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Hunting Billbug Adults Increasing in Number and Activity

August 8, 2013
by Rick Brandenburg

A field with damage from hunting billbugs
billbug damage on turf
An adult billbug walking on grass
Adult Billbug
Various sizes of hunting billbug larvae on a penny for scale (they are much smaller than it)
Hunting billbug egg, small, medium, and large larvae
A field with damage from hunting billbugs
Hunting billbug damage on warm-season turfgrass
Hunting billbug life cycle
Life Cycle
Diagram of hunting billbug soil inhabitance by life stage
Range of Inhabitance in soil profile
Diagram of hunting billbug life stage by time of year
Images/Seasonal Occurance

Hunting billbugs are becoming active again North Carolina and have begun feeding and laying eggs. Egg laying typically occurs from May- October and larvae hatch in 3-10 days. We would expect billbug larvae to be present in mid-June through July. In North Carolina billbugs typically feed on bermudagrass, zoysiagrass, and seashore paspalum. Damage caused by feeding of adult hunting billbugs becomes most apparent in late spring and again in late summer. Damage caused by hunting billbugs occurs on the surface as irregular, elongated, or rounded areas of brown and dying grass. Symptoms usually occur in early spring and summer. If you need help monitoring billbug populations please contact Diane at desilcox@ncsu.edu.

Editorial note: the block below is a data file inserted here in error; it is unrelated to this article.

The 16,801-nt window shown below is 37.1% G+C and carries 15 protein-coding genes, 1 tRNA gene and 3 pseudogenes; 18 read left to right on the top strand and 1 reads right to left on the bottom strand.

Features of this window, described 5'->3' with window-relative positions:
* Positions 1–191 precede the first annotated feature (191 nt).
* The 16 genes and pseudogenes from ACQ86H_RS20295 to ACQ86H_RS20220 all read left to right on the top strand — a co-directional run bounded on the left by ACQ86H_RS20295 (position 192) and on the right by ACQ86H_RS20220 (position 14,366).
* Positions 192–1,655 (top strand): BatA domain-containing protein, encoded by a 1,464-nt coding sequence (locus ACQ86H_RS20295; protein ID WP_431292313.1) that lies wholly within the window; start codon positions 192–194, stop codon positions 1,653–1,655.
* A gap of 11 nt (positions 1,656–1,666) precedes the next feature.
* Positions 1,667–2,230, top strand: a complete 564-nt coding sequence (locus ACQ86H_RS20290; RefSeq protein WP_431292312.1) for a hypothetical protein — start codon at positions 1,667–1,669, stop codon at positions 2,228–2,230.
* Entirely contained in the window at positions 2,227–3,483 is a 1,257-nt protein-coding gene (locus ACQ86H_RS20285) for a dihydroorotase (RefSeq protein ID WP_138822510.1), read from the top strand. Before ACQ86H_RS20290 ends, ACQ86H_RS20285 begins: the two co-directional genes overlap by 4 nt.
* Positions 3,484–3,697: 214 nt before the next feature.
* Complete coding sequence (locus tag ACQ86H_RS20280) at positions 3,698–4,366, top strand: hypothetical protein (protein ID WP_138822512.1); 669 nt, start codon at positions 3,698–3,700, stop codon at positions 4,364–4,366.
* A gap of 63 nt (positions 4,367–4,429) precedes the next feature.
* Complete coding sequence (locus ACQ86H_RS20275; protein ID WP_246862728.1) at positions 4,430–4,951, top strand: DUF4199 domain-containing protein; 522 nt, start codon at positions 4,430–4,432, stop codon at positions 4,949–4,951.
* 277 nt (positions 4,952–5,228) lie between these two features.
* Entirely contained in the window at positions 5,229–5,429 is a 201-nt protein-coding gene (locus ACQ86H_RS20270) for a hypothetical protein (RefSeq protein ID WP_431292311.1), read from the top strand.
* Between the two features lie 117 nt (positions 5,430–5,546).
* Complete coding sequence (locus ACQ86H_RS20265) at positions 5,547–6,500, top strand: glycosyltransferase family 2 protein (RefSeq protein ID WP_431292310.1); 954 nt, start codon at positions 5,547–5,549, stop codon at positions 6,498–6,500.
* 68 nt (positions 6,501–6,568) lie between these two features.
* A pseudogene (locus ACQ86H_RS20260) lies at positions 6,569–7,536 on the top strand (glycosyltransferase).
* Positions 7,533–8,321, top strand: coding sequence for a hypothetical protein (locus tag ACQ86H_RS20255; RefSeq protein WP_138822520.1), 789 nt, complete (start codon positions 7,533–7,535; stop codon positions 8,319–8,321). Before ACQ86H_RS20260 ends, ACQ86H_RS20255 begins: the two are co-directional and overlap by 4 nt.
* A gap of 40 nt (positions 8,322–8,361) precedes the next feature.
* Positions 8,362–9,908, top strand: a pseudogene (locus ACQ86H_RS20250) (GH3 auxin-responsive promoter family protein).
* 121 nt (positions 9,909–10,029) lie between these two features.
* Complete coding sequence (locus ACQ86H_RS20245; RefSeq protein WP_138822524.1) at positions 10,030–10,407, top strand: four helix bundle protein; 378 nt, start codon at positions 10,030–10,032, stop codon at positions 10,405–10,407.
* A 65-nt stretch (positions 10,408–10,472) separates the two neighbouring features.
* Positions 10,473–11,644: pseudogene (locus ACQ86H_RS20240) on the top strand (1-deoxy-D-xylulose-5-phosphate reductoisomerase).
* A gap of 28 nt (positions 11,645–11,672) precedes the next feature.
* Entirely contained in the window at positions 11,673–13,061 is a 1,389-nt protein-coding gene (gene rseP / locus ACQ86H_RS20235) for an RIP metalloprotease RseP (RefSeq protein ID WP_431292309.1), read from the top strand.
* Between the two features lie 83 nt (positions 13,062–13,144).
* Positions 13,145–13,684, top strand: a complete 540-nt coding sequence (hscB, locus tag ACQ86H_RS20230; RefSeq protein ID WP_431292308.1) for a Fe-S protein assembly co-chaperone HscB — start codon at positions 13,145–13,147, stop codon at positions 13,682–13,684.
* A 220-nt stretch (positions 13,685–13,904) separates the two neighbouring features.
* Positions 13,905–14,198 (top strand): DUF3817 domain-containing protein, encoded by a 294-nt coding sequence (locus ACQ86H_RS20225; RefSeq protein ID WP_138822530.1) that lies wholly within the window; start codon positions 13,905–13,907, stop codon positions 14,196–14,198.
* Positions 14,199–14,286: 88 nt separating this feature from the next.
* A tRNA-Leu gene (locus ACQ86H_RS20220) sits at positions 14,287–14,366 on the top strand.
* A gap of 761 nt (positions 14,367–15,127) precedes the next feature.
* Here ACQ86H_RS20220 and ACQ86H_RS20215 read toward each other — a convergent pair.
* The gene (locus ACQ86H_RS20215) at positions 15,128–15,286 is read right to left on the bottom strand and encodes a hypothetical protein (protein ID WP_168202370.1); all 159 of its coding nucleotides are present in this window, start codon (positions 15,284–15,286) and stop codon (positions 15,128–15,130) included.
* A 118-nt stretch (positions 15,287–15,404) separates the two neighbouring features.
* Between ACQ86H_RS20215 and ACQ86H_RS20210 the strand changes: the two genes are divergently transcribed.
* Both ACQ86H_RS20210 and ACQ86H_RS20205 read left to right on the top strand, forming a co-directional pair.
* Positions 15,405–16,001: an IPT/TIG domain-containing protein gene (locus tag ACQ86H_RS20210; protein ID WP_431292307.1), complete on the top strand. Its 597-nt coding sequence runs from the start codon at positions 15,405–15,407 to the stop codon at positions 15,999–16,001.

Preventative applications for hunting billbug adults and larvae should be made now to reduce population numbers this fall. Billbugs are active at night so applications should be made late in the day. The use of synthetic insecticides for adult control includes bifenthrin (Talstar, Menace etc), deltamethrin (Deltagard), lambda-cyhalothrin (Scimitar or Battle), or imidacloprid (Merit). The use of synthetic insecticides for larval control includes clothianidin (Arena) or thiamethoxam (Meridian). The use of synthetic insecticides for both adults and larval control include chlorantraniliprole (Acelepryn), clothianidin + bifenthrin (Aloft), or imidacloprid + bifenthrin (Allectus, Atera). Check the label for rates and application methods. To target the larval generations be sure to water the insecticide in after application to insure insecticide movement through the thatch.